The “trial” served as an excuse for another round of riots, murder and mayhem by Muslims. Warring Muslim factions, however, have burned or destroyed more copies of the Koran than have any group of Westerners, but this fact is an unthinkable thought to Muslims. As with Jones’s original broadcast intention to burn a copy of the Koran, together with the publication of the Danish cartoons, there was also this time a measurable delayed reaction that went unnoticed. Time passed between knowledge of the “offenses” and Muslim reaction. This was to give the doyens of “anger management” time to whip their predisposed flocks and armies of manqués into a frenzy.

As of April 5th, the riots and protests against Jones and a potpourri of things Western continue.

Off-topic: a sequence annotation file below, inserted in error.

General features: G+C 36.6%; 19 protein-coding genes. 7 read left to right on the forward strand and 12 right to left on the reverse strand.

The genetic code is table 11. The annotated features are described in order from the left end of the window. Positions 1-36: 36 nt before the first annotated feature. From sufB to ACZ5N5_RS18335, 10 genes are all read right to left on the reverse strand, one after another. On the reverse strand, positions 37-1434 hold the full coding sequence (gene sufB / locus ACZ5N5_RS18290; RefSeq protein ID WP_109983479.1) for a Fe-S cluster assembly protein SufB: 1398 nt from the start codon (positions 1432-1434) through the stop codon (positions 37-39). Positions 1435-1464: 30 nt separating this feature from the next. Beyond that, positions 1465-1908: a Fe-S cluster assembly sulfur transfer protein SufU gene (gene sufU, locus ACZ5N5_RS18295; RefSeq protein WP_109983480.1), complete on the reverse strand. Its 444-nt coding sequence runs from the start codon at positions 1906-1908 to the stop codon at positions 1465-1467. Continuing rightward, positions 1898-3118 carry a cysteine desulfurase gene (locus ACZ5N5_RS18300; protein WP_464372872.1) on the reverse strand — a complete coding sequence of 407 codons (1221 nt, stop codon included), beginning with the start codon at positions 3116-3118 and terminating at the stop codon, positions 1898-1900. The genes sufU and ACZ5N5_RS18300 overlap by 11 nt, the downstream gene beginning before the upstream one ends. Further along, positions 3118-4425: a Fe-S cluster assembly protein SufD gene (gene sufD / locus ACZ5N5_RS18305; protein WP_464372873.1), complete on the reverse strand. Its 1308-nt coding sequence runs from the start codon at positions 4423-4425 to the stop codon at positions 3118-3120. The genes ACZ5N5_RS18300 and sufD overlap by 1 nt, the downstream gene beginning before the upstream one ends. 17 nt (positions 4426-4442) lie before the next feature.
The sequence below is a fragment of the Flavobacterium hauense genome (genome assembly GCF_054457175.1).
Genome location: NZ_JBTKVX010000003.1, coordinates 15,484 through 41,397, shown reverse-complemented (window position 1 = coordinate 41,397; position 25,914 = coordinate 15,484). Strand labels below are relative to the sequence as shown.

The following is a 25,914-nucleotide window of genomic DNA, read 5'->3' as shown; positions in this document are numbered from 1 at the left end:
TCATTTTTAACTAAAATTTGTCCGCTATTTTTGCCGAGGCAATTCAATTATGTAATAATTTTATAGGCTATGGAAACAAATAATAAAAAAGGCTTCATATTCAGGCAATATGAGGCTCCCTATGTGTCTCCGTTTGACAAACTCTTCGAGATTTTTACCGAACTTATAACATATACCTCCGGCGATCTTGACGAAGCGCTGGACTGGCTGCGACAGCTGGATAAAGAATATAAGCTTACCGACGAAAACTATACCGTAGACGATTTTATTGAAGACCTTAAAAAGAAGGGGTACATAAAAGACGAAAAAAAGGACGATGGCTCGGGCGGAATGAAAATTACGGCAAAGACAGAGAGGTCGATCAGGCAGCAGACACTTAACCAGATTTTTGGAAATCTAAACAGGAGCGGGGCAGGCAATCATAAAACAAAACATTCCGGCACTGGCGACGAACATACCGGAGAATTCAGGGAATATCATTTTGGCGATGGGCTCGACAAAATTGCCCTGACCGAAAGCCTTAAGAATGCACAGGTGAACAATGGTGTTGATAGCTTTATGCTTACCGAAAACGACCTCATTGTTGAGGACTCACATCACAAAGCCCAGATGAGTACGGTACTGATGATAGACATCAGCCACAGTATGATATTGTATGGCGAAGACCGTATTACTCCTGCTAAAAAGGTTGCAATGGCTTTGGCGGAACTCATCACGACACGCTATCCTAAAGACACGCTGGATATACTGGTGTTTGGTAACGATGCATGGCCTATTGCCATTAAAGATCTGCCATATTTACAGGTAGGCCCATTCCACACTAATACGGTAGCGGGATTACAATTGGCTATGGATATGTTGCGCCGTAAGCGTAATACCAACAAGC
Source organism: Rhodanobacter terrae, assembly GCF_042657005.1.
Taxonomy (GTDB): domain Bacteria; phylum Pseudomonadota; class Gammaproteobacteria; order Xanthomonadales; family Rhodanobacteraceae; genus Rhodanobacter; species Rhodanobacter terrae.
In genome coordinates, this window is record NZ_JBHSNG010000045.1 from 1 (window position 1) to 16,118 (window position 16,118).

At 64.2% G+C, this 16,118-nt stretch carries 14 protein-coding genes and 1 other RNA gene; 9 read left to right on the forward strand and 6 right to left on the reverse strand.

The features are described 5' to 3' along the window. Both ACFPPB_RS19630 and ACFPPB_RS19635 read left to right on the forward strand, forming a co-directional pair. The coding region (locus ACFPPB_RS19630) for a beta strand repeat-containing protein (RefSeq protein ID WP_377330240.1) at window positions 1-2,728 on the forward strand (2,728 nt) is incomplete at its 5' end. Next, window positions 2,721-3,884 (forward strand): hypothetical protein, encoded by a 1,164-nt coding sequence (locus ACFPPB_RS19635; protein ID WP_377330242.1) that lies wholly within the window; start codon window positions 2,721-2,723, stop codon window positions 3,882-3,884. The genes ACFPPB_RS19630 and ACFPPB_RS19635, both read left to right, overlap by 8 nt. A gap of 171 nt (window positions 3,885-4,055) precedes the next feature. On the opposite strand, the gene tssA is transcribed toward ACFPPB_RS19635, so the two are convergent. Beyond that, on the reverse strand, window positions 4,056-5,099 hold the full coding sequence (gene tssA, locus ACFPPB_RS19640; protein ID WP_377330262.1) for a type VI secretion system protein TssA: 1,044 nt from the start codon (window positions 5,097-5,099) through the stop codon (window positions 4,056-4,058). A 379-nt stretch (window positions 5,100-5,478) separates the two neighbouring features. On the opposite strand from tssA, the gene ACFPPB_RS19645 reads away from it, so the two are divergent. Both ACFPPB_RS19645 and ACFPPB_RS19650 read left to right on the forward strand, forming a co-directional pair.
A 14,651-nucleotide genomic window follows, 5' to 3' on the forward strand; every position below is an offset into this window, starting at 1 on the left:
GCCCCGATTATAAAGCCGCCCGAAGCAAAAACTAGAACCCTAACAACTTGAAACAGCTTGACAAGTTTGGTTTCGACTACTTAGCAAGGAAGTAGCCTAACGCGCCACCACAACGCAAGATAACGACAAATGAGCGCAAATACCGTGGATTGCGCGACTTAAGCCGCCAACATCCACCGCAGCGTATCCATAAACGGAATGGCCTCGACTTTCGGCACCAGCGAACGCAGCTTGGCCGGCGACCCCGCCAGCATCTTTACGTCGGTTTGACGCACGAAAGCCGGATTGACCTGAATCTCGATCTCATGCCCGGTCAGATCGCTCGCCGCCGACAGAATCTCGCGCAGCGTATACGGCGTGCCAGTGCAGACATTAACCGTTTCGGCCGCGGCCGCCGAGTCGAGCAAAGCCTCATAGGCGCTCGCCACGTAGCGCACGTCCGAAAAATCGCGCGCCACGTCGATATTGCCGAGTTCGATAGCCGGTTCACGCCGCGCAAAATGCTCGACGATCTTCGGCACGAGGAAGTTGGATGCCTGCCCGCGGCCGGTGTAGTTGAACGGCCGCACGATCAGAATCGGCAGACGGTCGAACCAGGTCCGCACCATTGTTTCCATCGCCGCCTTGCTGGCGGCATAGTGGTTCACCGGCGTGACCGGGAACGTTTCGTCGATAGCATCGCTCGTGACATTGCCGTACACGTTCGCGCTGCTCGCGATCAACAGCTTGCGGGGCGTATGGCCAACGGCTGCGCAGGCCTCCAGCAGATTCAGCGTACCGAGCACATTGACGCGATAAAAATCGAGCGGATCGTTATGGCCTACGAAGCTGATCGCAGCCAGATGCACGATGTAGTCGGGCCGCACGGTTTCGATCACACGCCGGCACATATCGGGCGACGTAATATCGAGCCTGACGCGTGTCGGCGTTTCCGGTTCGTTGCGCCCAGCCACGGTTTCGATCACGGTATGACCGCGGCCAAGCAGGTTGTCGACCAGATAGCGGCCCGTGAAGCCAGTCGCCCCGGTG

A unique train of events ensued, one that led to the latest blathering of American politicians.

Afghan President Hamid Karzai, who last week drew Afghan public attention to the burning, an event that initially gained little media coverage, on Sunday called on the U.S. Houses of Congress to join in the condemnation and prevent a repeat incident.

Several Muslim clerics seized on this unsolicited piece of Constitutional advice by our alleged “ally” to give their humble congregations double doses of feverish outrage.

Karzai was abetted in this by Pakistan.

On March 22, Pakistan President Asif Ali Zardari, in a speech to the federal parliament, condemned the incident “in the strongest possible words,” and Pakistan’s foreign ministry called the burning a “despicable act.” Dozens of reports on the Qur’an burning appeared in Pakistani media outlets on March 22-23, but the story received negligible coverage elsewhere in the Islamic world.